In Kalispell, Mont., Glacier Park International Airport (FCA) is less than a 30-minute car ride from the western gate of Glacier National Park and has rock formations along the entrance roadway and roundabout that pay homage to the Going-to-the-Sun Road, the 50-mile, paved two-lane highway that spans the width of the park and crosses the Continental Divide.
Inside the terminal, there is a 100-photo collection of park images as well as numerous native animal mounts, including a mountain lion that can be spotted over the restrooms and a mountain goat on a ledge in bag claim, “looking just like you’d see him hanging out on a cliff in the park,” says airport manager Cindi Martin.
A store inside the terminal sells park entrance passes, provides park information and offers an interactive map showing recent wildlife sightings, road closures and weather in the park. Exhibits in the terminal highlight park wildlife (including how to spot tracks and safely view animals) and the park’s hydrothermal features, which include geysers, fumaroles, hot springs and mud pots.
With the west entrance to Yellowstone National Park just two miles away (and Old Faithful Geyser 33 miles away), Yellowstone Airport (WYS) claims the title of “Yellowstone National Park’s Local Airport.”
“There’s no more convenient way to get to the park than to come here,” said airport manager Jeff Kadlec.
With a smokejumper base on property and an in-terminal restaurant with bison burgers, Rocky Mountain oysters and a very-popular-with-the-locals lobster bisque on the menu, the airport itself is also somewhat of an attraction.
So are the airport’s original wooden sign, great mountain views and occasional wildlife visitors.
In Las Vegas, McCarran International Airport serves as an aviation gateway to many of the national wonders of the southwest, including Zion National Park and Arches National Park in Utah, and, of course, Grand Canyon National Park.
Some of these and other nearby natural wonders are featured in LAS art installations, most notably Peter Lik’s floor-to-ceiling photos in Terminal 3.
As part of the current national “Find Your Park” campaign, posters throughout Miami International note the airport’s status as a gateway to Big Cypress Preserve and Biscayne and Everglades national parks.
And on July 30, Phoenix Sky Harbor International Airport is kicking off a six-month exhibition in the Terminal 4 Gallery introducing airport visitors to historic and ancient sites, geology and recreational opportunities in Arizona’s 22 national parks and sites.
On display will be historic and ancient objects and images from each park’s collection, including Native American pottery and baskets, trade beads, a fossil of petrified wood from a tree over 200 million years old and a Sportyak boat used for a complete traverse of the Grand Canyon in 1963.
The Wright Brothers National Memorial in North Carolina is on the list of course (first successful sustained flight of a power aircraft and first dedicated airport for airplanes), as is the Dayton Aviation Heritage National Historical Park in Ohio (first figure 8, first airborne engine restart, first cargo flight, first airborne engine restart and the first — and only — time the Wright Brothers flew together).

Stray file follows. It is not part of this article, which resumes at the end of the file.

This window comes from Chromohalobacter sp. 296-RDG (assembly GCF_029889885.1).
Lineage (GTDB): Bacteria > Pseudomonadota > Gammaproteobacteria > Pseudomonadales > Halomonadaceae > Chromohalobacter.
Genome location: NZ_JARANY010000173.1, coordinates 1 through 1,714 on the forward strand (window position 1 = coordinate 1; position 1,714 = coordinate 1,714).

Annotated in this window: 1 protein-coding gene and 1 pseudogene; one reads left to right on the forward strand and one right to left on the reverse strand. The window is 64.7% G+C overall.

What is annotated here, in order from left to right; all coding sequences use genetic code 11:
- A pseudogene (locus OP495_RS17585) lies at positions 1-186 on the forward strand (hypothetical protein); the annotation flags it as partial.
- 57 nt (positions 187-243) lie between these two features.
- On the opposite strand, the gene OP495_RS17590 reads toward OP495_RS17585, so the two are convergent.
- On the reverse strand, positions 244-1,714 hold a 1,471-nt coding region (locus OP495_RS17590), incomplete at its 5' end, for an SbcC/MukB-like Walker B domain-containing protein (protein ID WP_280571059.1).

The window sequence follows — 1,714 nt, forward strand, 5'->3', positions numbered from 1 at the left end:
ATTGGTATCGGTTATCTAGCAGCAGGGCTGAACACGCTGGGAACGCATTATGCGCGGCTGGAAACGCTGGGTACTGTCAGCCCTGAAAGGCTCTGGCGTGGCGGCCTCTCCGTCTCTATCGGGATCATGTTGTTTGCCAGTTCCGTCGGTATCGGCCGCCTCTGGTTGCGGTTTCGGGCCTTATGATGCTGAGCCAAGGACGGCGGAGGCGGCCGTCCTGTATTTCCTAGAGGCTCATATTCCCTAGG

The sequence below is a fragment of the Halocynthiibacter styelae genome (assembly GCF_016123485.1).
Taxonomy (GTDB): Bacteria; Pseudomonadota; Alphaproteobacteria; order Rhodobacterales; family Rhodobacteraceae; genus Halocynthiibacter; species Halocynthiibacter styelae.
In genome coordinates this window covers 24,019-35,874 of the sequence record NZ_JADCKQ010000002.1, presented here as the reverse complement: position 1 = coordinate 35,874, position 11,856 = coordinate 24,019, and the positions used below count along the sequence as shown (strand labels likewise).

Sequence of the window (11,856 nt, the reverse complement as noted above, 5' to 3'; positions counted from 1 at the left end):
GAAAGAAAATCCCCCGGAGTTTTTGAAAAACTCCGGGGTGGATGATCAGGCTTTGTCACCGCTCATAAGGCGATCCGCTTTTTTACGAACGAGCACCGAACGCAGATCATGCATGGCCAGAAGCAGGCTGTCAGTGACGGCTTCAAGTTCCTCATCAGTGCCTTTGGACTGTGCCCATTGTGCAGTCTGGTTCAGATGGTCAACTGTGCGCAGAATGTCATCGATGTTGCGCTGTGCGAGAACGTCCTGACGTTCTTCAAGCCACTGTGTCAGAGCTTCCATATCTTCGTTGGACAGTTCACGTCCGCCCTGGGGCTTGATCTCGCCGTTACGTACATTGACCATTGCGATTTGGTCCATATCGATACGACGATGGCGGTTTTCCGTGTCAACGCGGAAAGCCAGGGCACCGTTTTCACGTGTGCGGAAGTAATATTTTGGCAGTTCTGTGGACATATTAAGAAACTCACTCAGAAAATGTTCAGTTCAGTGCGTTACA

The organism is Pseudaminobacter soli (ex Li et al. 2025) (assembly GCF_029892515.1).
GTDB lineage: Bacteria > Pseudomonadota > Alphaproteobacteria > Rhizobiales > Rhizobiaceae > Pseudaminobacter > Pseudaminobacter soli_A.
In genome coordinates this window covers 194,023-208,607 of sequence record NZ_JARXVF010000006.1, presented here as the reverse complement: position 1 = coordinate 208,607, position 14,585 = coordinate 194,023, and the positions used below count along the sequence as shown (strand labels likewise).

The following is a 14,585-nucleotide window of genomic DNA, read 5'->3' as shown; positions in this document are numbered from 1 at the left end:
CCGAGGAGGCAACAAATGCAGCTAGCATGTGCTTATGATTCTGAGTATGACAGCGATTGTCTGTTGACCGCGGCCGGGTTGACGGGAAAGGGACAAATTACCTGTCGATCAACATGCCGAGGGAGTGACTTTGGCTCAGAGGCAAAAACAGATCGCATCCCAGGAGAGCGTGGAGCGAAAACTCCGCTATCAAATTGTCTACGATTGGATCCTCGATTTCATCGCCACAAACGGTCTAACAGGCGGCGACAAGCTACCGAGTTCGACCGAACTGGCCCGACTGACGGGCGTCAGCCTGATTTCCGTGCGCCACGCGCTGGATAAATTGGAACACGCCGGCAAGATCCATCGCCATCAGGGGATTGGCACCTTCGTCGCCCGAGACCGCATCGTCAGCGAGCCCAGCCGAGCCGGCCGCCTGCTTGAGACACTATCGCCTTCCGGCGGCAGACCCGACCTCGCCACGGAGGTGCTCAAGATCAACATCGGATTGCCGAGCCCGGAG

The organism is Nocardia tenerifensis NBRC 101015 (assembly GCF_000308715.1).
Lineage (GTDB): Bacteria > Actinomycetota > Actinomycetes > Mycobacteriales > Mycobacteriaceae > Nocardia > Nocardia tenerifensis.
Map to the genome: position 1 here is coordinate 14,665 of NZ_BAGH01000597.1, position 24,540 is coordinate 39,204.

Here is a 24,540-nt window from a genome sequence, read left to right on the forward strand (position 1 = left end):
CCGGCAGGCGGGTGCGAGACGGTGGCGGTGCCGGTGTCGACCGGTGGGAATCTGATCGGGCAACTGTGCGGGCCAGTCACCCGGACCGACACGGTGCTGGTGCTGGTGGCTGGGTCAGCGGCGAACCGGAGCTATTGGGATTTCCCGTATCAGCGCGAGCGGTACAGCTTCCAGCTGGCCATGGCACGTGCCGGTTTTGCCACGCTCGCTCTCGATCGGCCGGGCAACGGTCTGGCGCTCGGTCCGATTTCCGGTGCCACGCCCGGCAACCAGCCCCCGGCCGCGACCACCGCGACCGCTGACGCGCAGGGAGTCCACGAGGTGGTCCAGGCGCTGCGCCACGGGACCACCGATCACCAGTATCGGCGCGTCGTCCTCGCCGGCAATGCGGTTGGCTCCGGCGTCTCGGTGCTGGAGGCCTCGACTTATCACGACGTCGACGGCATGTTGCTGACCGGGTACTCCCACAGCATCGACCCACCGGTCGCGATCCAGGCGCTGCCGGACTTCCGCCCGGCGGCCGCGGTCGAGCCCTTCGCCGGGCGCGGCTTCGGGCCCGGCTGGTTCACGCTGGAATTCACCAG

But also on the list is Grand Canyon National Park (first use of an airplane in search and rescue), Hawaii Volcanoes National Park (first airplane to land in a volcano) and many others.
I know I’ve missed some favorites – so feel free to add yours below.
Many modern-day airports mix transportation nodes with hospitality centers, focus on customer experience and offer fine dining outlets, luxury shopping outlets and full-service spas.
Which airports do it best? Each year, Airports Council International — the trade association of the world’s airports — conducts extensive passenger surveys to find out.
Here’s the story I wrote for CNBC.com on the results:
For its 2015 Airport Service Quality Award rankings, ACI surveyed more than 550,000 travelers worldwide about their traveling experiences. They ranked airports on everything from check-in and security to on-site amenities and food, beverage and retail options.
“Airports have evolved into complex, customer-focused businesses in their own right that in many cases are in competition with each other for passenger traffic,” said Angela Gittens, director general at ACI World.
“From duty-free and restaurants to ambiance, cleanliness, courtesy of staff, amenities, efficiency and more, air travelers are expecting big things from the airports through which they travel,” she added.
For the fourth year in a row, Indianapolis International landed in the first-place slot for airports in North America. The hub, which serves more than 7 million passengers a year, rolls out the red carpet for fliers who enter its gates. It has an extensive art program, many branches of local eateries, an apiary, a giant solar farm and a roaming robot that answers customer questions in real time.
“When you combine a beautiful facility with a generous dose of Hoosier hospitality, great things happen,” said Angela Cain, director of public affairs at Indianapolis’ Airport Authority.
“We are grateful to the hard-working Indianapolis Airport Authority staff, as well as our many business partners, for the customer service excellence they provide every day to our travelers,” she added. “We wouldn’t win this award, for the fifth time in six years, without them.”
Tied for second place among North American airports for 2015 were Grand Rapids’ Gerald R. Ford International Airport, Tampa, Dallas Love Field, Jacksonville and Ottawa.
Third-place for North American airports also resulted in a tie, for Austin, Detroit, Sacramento, San Antonio, and Toronto’s Billy Bishop Airports.
“These awards are particularly meaningful, because they are based on real-time feedback from our customers, while they are traveling,” said Thomas Naughton, CEO of Wayne County Airport Authority, which operates the Detroit Metropolitan Airport.
See the full list of ACI Airport Quality Service Awards for 2015 here.